Leaders Should Use Mindfulness Techniques to Control and Reduce Their Own Stress
In our previous blog post on The Costly Impact of Workplace Stress, we shared with you that workplace stress is costing U.S. employers over $500B annually. Yes, 500 billion dollars goes down the drain each year due to workplace stress. If that’s not a leadership issue, I don’t know what is.
No wonder Generation X was identified by the American Psychological Association as the most stressed generation in America. They now form the bulk of the workforce, and thus are experiencing the kinds of workplace stress cited in numerous statistics from the American Institute of Stress we listed in the previous post. This is why managing the stress of others is so stressful for leaders.
We all know that being close to someone who is in a foul mood can result in our own disposition souring. And leaders know all too well that their own negative dispositions and moods can directly and indirectly impact direct reports, team members, and colleagues. We are now learning that the same may be true for stress.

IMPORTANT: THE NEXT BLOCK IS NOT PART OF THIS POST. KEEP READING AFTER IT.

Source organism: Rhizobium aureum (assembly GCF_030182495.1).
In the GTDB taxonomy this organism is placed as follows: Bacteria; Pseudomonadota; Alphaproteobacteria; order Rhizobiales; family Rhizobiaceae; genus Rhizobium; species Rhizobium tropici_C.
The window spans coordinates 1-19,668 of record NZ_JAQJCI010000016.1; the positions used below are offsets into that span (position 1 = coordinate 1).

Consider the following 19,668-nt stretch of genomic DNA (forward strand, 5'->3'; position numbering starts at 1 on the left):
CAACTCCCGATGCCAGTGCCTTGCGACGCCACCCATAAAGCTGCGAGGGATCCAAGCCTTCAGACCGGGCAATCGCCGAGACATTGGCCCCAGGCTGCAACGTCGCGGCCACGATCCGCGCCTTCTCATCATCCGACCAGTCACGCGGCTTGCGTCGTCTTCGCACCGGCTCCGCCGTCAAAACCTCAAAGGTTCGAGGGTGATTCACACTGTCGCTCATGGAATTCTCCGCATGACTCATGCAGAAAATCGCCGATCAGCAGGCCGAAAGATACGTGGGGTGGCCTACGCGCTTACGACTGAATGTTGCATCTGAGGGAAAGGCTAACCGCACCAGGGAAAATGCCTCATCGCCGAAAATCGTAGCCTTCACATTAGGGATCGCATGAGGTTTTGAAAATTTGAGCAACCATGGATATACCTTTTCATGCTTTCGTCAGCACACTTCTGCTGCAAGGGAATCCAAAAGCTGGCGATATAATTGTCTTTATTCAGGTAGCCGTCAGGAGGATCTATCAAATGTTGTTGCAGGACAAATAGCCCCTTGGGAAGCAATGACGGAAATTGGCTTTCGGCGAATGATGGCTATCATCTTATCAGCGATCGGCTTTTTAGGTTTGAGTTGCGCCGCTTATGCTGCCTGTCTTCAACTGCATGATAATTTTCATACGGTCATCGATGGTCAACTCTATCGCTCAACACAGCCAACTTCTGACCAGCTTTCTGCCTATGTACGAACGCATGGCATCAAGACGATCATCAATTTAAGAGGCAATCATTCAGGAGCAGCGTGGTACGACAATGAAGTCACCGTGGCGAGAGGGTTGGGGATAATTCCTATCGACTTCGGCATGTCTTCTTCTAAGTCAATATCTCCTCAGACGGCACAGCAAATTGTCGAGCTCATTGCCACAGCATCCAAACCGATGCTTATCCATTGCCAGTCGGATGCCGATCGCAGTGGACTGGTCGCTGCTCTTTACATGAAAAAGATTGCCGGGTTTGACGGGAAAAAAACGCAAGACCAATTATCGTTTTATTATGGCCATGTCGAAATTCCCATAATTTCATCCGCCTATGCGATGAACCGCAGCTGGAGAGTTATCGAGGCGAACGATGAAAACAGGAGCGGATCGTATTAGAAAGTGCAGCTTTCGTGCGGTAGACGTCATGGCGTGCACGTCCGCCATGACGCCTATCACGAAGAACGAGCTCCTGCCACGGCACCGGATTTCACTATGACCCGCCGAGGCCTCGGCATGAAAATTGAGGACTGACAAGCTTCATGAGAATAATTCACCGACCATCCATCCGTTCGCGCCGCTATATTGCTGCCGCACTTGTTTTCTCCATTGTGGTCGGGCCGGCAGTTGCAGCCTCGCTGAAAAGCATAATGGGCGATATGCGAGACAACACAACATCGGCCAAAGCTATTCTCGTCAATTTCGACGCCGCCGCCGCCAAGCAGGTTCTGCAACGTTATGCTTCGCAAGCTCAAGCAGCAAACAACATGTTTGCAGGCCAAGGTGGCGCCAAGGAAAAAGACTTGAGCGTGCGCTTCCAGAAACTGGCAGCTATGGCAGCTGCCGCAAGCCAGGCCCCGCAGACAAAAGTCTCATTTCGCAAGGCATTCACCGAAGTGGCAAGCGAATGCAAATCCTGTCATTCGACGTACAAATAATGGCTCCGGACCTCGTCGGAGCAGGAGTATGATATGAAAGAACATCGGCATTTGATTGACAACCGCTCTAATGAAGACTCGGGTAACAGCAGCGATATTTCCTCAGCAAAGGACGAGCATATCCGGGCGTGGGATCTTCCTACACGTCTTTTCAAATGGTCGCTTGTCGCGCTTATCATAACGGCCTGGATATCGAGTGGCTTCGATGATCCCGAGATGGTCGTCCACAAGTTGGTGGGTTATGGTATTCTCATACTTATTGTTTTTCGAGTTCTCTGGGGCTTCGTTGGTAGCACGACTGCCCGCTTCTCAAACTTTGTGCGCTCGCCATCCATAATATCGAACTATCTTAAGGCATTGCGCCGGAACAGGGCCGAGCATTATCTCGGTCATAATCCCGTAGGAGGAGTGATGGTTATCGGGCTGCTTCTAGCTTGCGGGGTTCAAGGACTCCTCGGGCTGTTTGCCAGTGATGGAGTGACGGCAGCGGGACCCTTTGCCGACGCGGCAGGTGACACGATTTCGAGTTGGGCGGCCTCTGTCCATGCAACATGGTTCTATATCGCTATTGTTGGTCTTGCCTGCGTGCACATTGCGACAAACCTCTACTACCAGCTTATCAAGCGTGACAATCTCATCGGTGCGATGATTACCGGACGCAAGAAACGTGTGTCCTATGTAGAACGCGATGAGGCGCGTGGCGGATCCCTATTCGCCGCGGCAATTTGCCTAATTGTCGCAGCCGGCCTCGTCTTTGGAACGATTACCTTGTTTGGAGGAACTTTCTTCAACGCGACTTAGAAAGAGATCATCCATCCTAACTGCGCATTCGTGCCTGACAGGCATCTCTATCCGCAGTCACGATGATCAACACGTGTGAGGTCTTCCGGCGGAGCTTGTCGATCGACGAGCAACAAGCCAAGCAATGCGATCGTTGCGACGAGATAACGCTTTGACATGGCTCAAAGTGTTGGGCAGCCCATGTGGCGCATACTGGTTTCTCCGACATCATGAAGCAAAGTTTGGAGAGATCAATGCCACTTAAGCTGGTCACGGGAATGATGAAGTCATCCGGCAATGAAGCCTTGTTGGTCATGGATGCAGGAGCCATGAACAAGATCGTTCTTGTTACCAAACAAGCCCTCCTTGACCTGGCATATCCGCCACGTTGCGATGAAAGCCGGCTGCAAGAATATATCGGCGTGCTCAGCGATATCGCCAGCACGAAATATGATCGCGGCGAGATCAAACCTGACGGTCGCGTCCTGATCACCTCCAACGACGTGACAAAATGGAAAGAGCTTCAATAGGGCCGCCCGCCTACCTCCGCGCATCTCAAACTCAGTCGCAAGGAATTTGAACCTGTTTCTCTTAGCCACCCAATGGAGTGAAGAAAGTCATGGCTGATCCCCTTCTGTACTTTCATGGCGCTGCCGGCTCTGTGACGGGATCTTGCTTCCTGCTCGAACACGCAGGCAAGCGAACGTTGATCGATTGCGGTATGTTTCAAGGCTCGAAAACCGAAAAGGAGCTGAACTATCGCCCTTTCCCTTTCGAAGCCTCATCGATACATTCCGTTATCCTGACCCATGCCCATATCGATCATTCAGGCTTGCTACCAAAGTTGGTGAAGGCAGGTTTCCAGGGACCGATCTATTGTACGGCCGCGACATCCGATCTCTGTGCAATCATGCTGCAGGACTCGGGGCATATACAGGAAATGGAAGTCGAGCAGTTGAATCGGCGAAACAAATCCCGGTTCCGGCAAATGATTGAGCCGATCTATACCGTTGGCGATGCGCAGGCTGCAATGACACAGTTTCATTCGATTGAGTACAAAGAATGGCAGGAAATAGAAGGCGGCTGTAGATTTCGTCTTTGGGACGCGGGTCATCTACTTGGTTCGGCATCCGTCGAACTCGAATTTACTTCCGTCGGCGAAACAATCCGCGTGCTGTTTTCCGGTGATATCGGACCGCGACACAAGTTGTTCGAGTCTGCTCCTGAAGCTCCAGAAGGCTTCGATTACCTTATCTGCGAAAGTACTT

A study published in Nature Neuroscience showed that stress may be contagious and that even the effect of stress on the brain may be transferable to others. While this study was conducted on mice, what is initially proven in mice is often later confirmed in human beings.
In this study, mice were exposed to mild stress and then returned to their partner. The most remarkable result of this experiment was that the neurons in the mice not exposed to the stress were altered in the exact same way as their partners who had been exposed.
While again this has not been scientifically proven in humans, leaders would be well advised to use mindfulness techniques to control and reduce their own stress, rather than exposing their stressful states to others in the workplace.
This article is partially excerpted from my award-winning book Better Decisions Better Thinking Better Outcomes: How to go from Mind Full to Mindful Leadership, available on Amazon in both paperback and Kindle formats. The book is the recipient of a Silver Award from the Nonfiction Authors Association for bringing “a comprehensive plan of action for improving life through recognizing decision-making patterns that don’t serve us well, don’t enrich our lives, and don’t bring us to our goals and dreams.”